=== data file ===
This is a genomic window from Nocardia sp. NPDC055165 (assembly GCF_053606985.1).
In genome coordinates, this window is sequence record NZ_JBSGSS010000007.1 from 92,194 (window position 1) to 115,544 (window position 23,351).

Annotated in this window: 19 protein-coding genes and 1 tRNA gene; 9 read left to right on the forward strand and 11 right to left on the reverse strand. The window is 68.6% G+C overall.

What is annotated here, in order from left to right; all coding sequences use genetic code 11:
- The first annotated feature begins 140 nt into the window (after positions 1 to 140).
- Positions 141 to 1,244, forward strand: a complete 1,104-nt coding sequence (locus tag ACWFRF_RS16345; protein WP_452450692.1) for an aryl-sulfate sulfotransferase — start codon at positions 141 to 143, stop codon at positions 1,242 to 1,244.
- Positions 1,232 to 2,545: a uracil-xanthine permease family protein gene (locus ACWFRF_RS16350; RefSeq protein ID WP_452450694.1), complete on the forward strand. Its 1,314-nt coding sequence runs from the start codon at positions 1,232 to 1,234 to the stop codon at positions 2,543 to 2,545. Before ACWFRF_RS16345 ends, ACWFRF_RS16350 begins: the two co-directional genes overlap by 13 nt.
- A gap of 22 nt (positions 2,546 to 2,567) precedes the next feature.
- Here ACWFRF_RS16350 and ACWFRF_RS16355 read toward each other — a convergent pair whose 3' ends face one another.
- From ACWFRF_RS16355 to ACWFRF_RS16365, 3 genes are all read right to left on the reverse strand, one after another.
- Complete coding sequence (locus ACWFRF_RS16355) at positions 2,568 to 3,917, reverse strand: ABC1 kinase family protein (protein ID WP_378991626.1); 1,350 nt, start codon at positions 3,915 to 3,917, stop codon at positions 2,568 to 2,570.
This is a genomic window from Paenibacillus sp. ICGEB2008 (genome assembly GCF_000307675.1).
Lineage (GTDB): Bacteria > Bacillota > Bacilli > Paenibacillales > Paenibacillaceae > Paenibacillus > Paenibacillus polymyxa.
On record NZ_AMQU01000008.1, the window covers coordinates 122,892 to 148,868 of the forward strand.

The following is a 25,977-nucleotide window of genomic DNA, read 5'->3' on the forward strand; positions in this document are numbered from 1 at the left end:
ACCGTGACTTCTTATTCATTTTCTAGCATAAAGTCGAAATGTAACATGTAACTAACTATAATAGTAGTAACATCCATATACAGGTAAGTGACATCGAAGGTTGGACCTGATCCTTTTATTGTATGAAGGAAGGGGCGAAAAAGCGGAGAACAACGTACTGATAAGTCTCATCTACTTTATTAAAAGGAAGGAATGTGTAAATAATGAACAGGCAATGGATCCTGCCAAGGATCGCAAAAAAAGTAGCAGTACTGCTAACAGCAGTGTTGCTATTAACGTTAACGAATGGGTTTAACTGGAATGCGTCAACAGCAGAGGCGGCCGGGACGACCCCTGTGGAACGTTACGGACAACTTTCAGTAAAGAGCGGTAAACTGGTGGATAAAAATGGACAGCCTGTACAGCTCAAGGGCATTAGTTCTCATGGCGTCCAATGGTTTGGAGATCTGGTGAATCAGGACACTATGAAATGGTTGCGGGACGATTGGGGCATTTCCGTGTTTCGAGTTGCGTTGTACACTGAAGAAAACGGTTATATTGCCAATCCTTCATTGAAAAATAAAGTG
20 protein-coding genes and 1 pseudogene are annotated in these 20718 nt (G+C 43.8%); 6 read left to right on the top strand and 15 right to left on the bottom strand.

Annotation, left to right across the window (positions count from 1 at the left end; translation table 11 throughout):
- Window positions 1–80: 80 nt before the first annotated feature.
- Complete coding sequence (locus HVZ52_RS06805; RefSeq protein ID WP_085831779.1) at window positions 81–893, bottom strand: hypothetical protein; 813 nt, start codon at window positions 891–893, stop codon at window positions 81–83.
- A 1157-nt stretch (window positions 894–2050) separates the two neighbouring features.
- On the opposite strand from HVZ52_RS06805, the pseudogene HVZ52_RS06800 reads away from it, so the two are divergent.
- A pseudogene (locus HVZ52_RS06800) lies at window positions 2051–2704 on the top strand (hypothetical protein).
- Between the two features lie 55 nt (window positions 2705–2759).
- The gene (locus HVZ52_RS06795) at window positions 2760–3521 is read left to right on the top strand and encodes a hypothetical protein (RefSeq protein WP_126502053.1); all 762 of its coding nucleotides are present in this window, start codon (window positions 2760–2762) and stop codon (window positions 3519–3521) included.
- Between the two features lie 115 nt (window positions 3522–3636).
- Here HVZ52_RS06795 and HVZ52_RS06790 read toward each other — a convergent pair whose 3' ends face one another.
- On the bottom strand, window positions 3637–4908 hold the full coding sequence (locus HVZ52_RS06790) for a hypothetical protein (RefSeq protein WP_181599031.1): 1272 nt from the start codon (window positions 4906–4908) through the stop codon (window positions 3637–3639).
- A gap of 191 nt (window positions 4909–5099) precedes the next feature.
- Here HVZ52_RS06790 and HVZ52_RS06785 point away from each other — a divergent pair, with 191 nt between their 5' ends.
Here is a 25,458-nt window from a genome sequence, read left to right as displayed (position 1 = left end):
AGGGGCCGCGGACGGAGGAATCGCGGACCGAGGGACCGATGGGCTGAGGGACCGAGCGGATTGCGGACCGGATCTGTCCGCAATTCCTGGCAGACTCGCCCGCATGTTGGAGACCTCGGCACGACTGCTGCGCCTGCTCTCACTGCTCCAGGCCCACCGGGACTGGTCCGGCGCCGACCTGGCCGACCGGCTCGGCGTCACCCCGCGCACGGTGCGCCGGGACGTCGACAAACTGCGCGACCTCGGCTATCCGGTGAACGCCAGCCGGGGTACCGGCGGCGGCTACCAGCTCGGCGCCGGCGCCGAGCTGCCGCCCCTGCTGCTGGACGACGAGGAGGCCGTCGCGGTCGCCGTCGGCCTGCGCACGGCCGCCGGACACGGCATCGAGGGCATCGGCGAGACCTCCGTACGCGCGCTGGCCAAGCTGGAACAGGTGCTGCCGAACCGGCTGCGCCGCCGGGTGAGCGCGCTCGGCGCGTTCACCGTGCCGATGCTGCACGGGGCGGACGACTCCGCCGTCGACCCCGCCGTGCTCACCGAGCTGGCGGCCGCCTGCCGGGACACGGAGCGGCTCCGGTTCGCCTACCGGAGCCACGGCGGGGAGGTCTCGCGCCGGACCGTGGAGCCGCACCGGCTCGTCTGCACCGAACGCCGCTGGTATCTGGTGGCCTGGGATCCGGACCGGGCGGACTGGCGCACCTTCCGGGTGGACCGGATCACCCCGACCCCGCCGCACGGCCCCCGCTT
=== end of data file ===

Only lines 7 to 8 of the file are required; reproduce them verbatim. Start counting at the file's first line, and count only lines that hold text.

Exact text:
- Positions 1,232 to 2,545: a uracil-xanthine permease family protein gene (locus ACWFRF_RS16350; RefSeq protein ID WP_452450694.1), complete on the forward strand. Its 1,314-nt coding sequence runs from the start codon at positions 1,232 to 1,234 to the stop codon at positions 2,543 to 2,545. Before ACWFRF_RS16345 ends, ACWFRF_RS16350 begins: the two co-directional genes overlap by 13 nt.
- A gap of 22 nt (positions 2,546 to 2,567) precedes the next feature.